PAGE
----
Ethics & Religion
June 15, 2017
Trump Should Be Impeached
By Mike McManus
Three events this week offer fresh evidence of the crimes of President
Donald Trump, which should lead to his impeachment.
First, The Washington Post reported Thursday that Special Counsel Robert
Mueller is interviewing senior intelligence officials on "whether
President Trump attempted to obstruct justice." This investigation of
"Trump's conduct marks a major turning point in the nearly year-old FBI
investigation, which until recently focused on Russian meddling during
the presidential campaign and on whether there was any coordination
between the Trump campaign and the Kremlin," the Post reported.
The President had been assured by then-FBI Director James Comey on three
occasions beginning in January that he was not personally under
investigation. However, that changed shortly after Comey's firing.
Less than a week after Daniel Coats was confirmed by the Senate as the
Director of National Intelligence, Trump asked Coats and CIA Director
Mike Pompeo to meet with him privately. The President asked whether
"Coats could intervene with Comey to get the bureau to back off its
focus on former national security adviser Michael Flynn," according to
associates of Coats.
Of course, Trump made the same request of Comey, as he testified last
week to the Senate Intelligence Committee.
A couple of days later Trump called Coats and Admiral Mike Rogers, head
of the National Security Agency, asking them to issue public statements
denying the existence of any evidence of coordination between his
campaign and the Russian government.
Both men refused to comply with the President's request.
However, they provide corroborating evidence to Comey's, that the
President tried to stop the FBI's investigation, or to put it legally,
there was an "attempted obstruction of justice."
Trump acknowledged on NBC in an interview with Lester Holt, that he
fired Comey because of "this Russia thing with Trump and Russia is a
This is quite similar to Watergate and the move to impeach Nixon. He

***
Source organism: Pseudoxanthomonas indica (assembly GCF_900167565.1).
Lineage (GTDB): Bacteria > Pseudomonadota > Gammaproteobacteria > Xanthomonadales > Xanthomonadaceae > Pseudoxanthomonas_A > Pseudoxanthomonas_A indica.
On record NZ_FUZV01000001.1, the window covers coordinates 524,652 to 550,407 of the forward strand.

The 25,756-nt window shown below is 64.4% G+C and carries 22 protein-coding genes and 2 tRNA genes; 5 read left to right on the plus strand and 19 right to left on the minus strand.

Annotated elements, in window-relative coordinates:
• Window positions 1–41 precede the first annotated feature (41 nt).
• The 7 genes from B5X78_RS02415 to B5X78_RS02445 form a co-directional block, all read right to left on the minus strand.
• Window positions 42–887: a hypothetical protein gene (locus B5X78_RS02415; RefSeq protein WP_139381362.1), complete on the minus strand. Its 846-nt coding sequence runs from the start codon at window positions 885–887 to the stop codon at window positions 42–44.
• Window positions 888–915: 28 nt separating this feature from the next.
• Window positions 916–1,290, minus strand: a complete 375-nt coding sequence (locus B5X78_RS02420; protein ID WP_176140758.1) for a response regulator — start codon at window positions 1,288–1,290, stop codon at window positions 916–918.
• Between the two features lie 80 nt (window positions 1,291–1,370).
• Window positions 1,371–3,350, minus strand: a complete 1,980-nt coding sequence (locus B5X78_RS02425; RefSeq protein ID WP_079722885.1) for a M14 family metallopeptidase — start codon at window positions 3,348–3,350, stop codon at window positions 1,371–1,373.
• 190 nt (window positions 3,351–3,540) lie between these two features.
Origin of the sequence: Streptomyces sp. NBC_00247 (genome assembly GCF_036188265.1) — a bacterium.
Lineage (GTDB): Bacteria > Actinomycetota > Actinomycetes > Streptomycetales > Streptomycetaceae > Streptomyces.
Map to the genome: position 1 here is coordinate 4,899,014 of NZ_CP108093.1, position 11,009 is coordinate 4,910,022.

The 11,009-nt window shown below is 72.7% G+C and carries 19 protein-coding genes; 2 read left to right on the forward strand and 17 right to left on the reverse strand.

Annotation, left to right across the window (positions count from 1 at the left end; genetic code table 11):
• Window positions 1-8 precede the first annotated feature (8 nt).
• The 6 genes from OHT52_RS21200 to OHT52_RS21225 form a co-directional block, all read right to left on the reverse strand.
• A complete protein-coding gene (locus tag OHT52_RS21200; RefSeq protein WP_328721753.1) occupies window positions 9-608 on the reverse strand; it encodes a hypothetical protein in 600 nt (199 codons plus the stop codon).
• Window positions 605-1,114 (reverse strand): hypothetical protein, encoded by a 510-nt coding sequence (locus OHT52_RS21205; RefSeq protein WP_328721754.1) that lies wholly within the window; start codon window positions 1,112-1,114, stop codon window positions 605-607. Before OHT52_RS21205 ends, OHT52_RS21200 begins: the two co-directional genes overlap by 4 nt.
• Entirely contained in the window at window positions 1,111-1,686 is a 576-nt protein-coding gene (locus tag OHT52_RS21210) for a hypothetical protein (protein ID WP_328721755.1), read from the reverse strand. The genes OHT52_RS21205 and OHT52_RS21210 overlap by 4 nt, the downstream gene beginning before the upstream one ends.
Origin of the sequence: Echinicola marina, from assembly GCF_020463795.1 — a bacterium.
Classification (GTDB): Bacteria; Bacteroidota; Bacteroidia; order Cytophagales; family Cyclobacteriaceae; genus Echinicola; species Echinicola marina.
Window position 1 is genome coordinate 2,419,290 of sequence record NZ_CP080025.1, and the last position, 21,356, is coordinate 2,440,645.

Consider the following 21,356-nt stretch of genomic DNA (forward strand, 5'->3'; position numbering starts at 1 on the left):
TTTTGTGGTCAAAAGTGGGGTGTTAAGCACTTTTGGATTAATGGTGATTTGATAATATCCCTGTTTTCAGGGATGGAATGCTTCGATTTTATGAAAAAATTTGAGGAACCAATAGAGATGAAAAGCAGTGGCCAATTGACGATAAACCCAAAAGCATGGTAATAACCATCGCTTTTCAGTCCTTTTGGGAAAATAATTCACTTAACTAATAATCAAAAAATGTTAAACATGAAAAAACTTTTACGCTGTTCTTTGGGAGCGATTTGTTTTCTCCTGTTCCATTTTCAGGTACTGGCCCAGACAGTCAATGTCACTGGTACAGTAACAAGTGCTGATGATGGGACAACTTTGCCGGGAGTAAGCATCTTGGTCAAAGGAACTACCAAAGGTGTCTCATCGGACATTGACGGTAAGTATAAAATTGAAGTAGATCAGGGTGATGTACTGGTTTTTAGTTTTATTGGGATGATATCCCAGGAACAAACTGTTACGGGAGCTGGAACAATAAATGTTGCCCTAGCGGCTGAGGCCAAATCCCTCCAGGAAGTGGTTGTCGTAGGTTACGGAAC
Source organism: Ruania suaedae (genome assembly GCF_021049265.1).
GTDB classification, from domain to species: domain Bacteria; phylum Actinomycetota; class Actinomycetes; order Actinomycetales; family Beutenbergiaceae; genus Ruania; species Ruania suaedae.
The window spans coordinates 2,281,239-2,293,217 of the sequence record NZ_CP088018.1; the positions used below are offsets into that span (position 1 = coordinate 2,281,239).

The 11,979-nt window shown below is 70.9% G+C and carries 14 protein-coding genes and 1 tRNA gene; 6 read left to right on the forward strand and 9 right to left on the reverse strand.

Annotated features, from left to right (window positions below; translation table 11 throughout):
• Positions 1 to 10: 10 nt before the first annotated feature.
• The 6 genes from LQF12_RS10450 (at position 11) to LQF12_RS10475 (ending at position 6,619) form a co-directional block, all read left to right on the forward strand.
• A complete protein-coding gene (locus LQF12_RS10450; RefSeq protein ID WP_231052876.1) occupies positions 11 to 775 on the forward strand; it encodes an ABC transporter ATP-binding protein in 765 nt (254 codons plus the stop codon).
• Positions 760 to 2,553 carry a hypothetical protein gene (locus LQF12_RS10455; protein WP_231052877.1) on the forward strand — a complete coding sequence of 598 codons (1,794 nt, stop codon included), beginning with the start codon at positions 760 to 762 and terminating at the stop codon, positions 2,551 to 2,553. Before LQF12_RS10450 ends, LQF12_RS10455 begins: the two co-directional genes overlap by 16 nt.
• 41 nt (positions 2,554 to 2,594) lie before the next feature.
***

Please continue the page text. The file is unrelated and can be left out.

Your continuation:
tried to use the powers of his office to stymie an FBI investigation.
Nixon was heard on tapes telling his chief of staff, H.R. Haldeman, to
call in the CIA and tell them "The president believes that...they should
call the FBI in and say that we wish for the country, don't go any
further into this case, period!"
With that proof that Nixon was engaged in the Watergate cover-up, top
Republican congressional leaders told Nixon he would be impeached if he
did not resign. Two days later Nixon resigned.
The Post reported, "Investigating Trump for possible crimes is a
complicated affair, even if convincing evidence of a crime were found.
The Justice Department has long held that it would not be appropriate to
indict a sitting president. Instead, experts say, the onus would be on
Congress to review any findings of criminal misconduct and then decide
whether to initiate impeachment proceedings."
However, Trump's attempts to obstruct justice are only one reason to
There is another quite different reason why Congress should consider
ousting the President. The Attorneys General of Maryland and of
Washington D.C. filed a lawsuit Monday accusing President Trump of
violating anti-corruption laws through his ownership of companies that
have accepted millions of dollars from foreign governments during his
time in office.
The Constitution prohibits a U.S. office holder from accepting "any
present, Emolument...from any King, Prince or foreign State."
The lawsuit charges that the President's interest in a global business
empire "renders him deeply enmeshed with a legion of foreign and
domestic government actors, violates the Constitution and calls into
question the rule of law and the integrity of the country's political
Maryland Attorney General Brian Frosh charged, "It is unprecedented that
the American people must question day after day whether decisions are
made and actions are taken to benefit the United States or to benefit
Donald Trump. The president's conflicts of interest threaten our
Nearly 200 Democratic Members of Congress and the Senate filed a similar
lawsuit Wednesday accusing the President of violating the Constitution
by profiting from business dealings with foreign governments.
The lawsuit charges: "An officeholder, in short, should not be the sole
judge of his own integrity."
Trump's response is that he has turned management of his businesses over
to his sons, and that he would donate any profits to the Treasury. No
such donations have been made.
Impeaching Trump will be difficult with a Republican Congress. However,
Hillary Clinton beat Trump in 23 Republican Congressional Districts.
Democrats only need to pick up 24 seats to gain the majority. If there
were an impeachment initiative, many of those Republican Congressmen
might vote to impeach - and thus secure their seats from Democratic
Impeach Donald Trump!
Copyright (c) 2017 Michael J. McManus,
President of Marriage Savers and a syndicated columnist. For previous
columns go to
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